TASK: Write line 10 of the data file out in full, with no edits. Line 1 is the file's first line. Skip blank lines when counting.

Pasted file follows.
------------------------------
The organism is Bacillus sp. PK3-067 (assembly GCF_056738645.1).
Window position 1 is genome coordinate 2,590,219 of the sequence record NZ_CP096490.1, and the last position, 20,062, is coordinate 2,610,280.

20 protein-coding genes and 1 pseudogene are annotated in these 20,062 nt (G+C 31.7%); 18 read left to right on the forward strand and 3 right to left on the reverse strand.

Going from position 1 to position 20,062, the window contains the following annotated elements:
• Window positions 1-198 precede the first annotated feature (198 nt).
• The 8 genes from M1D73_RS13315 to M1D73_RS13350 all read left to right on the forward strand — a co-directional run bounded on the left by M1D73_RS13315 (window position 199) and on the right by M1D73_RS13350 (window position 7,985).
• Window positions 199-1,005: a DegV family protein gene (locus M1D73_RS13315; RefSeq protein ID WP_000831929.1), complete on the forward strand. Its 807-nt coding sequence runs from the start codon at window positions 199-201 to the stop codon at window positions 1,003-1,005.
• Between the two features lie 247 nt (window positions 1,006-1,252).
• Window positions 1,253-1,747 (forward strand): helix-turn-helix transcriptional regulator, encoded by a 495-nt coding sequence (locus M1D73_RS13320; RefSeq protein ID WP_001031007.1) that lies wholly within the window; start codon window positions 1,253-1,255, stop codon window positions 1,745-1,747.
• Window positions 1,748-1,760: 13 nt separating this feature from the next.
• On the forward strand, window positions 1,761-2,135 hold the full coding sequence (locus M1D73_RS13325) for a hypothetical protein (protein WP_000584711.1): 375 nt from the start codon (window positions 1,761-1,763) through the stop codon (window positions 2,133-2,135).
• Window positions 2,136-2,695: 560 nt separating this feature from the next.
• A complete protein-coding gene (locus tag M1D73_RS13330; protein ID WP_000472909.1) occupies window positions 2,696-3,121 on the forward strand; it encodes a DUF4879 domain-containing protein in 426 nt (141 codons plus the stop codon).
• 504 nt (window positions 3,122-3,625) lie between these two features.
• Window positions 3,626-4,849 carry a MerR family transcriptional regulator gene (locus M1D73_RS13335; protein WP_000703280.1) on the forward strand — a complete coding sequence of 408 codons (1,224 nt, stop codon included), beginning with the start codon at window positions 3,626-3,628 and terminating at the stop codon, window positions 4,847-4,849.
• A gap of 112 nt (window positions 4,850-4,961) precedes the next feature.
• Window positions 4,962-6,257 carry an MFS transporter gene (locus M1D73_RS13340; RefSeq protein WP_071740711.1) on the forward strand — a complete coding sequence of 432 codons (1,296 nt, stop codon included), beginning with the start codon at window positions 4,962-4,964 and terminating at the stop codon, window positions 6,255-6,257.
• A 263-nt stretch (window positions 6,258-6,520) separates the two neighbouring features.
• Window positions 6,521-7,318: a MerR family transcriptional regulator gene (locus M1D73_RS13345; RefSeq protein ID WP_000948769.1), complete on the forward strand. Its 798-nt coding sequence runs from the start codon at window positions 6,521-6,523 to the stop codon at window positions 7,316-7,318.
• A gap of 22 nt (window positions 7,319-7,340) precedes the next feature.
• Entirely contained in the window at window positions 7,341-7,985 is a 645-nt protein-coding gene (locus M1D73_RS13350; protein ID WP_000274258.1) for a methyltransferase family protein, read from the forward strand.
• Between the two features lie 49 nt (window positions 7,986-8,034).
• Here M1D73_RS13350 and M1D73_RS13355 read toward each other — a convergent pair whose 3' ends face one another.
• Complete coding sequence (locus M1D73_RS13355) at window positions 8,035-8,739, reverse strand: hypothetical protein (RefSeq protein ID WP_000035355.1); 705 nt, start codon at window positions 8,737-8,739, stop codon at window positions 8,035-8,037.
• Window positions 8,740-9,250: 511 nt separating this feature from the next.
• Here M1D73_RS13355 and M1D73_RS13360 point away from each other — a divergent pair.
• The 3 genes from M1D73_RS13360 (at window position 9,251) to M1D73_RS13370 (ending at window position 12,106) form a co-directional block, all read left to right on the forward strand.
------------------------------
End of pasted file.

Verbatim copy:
• Window positions 1,748-1,760: 13 nt separating this feature from the next.